PUBLIC HEALTH FACT SHEET
Bedbugs are small, wingless, blood-sucking insects. They feed on warm-blooded animals, such as birds, bats and humans. They hide in cracks and crevices in beds, wooden furniture, floors and walls during the day, and come out at night to feed on sleeping hosts.
How are bedbugs spread?
Bedbugs are found worldwide. In recent years bedbugs have been making a comeback. Travel may also spread bedbugs because eggs, young, and adult bedbugs are easily transported in luggage, clothing, bedding, and furniture. Bedbugs can infest airplanes, ships, trains, and buses as well as hotel rooms, dorms, and apartment complexes.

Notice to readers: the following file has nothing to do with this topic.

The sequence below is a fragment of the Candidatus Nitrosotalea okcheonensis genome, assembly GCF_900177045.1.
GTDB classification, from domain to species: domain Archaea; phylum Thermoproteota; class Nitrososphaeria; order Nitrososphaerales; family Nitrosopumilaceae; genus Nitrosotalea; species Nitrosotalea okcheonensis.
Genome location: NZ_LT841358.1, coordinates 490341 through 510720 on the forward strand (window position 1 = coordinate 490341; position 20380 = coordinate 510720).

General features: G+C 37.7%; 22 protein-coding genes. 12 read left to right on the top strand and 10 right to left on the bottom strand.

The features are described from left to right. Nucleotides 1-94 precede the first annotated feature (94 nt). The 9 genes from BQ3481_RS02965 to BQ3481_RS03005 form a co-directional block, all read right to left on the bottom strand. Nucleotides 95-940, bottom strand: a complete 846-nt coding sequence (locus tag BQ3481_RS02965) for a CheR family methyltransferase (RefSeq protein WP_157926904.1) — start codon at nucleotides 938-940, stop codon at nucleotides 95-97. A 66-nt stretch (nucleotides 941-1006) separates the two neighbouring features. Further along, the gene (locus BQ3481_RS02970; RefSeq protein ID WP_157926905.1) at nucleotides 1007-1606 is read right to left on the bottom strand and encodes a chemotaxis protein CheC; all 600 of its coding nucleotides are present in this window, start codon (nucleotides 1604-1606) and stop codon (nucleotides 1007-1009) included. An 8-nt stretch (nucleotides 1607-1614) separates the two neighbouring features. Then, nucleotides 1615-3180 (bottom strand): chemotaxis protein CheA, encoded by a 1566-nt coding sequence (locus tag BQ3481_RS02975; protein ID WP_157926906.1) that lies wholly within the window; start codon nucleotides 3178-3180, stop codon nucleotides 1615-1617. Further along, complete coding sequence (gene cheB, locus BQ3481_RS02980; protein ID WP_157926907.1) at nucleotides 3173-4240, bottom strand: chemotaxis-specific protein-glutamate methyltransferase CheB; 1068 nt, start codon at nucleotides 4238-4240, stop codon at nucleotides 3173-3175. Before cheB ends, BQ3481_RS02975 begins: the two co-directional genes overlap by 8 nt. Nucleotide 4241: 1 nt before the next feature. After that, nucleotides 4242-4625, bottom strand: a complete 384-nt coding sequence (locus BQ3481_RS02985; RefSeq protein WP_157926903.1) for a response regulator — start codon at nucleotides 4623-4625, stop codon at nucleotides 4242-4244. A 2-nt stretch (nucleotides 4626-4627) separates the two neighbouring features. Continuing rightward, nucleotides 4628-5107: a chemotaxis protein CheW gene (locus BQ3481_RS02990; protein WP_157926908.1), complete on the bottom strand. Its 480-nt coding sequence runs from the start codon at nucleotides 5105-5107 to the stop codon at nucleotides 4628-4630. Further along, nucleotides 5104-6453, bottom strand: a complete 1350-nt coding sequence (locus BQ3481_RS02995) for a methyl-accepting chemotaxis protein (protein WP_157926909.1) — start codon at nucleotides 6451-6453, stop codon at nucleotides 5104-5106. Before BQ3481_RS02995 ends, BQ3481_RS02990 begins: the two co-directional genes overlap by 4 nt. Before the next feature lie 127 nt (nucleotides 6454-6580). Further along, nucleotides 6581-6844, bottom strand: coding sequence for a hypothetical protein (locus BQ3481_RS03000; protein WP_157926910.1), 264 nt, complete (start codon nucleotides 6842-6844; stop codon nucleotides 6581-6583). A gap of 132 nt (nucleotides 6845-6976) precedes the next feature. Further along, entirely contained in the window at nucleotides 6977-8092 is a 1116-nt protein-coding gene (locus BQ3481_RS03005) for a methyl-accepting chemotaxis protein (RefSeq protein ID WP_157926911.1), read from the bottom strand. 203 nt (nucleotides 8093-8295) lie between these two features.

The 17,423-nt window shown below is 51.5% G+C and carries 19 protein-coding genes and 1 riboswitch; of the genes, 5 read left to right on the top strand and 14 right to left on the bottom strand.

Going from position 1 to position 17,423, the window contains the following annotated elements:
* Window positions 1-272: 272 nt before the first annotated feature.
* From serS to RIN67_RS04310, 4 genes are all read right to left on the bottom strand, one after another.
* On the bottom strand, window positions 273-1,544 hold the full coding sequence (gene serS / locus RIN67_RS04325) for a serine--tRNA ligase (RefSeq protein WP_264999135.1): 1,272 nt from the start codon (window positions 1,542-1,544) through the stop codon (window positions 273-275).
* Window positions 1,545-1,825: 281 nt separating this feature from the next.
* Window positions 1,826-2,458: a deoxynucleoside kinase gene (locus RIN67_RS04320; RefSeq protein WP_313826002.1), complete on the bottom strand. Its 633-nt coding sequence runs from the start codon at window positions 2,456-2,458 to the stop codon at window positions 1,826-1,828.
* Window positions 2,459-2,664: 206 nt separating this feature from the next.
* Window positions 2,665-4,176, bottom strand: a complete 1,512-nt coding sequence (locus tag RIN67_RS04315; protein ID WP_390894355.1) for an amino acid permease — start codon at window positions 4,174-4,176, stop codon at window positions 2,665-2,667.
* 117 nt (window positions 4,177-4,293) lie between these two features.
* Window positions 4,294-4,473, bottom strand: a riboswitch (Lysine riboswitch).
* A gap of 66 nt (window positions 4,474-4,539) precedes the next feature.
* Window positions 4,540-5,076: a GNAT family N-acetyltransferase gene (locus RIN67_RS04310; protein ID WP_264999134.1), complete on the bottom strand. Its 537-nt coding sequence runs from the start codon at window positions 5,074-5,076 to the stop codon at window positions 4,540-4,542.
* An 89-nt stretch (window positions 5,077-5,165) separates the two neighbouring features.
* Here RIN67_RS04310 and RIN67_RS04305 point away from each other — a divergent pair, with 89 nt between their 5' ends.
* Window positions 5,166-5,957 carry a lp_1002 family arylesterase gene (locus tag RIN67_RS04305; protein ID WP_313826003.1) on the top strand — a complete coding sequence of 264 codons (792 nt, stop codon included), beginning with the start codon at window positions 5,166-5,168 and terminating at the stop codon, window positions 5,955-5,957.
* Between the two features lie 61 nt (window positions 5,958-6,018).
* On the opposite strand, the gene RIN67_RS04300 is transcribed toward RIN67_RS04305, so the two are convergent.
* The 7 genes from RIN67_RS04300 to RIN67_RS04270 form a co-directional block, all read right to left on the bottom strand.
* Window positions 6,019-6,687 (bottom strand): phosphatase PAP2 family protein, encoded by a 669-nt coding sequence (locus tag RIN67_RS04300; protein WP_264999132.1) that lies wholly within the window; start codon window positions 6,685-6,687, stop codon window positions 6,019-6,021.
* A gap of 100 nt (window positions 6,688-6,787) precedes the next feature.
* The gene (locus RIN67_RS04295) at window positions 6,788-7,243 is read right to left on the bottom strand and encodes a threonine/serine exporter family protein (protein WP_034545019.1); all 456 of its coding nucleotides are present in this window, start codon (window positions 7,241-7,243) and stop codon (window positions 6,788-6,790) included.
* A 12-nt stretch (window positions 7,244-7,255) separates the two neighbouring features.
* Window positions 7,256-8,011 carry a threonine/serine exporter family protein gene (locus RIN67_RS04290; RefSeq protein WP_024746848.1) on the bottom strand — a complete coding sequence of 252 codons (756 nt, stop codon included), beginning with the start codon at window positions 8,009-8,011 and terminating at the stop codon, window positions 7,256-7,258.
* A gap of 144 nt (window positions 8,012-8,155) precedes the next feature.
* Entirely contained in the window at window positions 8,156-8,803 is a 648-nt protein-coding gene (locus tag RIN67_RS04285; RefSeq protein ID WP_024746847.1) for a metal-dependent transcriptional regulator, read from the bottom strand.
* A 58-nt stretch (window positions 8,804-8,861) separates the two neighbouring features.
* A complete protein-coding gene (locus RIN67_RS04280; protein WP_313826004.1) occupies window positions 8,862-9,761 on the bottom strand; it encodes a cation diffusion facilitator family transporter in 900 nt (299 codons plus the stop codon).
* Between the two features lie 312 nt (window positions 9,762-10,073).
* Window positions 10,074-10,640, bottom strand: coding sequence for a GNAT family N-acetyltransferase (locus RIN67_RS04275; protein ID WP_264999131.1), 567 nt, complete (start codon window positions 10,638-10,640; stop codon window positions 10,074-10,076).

How are they treated?
Treatment of bedbug bites is mostly for the relief of symptoms. Consult your health care provider if you have severe reactions. An oral antibiotic may be recommended if a bacterial infection occurs, and oral corticosteroids may be prescribed for severe allergic reactions.
How are bed bugs prevented?
Inspect antiques and secondhand furniture thoroughly before bringing them into your home.
While you are traveling, inspect any room where you will be staying.
After you return from a trip, check your luggage for insects.
Change bed linens at least once a week, and wash in hot water of at least 97°F.
Vacuum around the home at least once a week, paying special attention to areas surrounding bed and furniture posts.
SYMPTOMS OF BEDBUG INFESTATIONS
- Small, itchy red bumps on the skin
- Bumps may appear in a line or a group of bites
- Some people may experience more serious or allergic reactions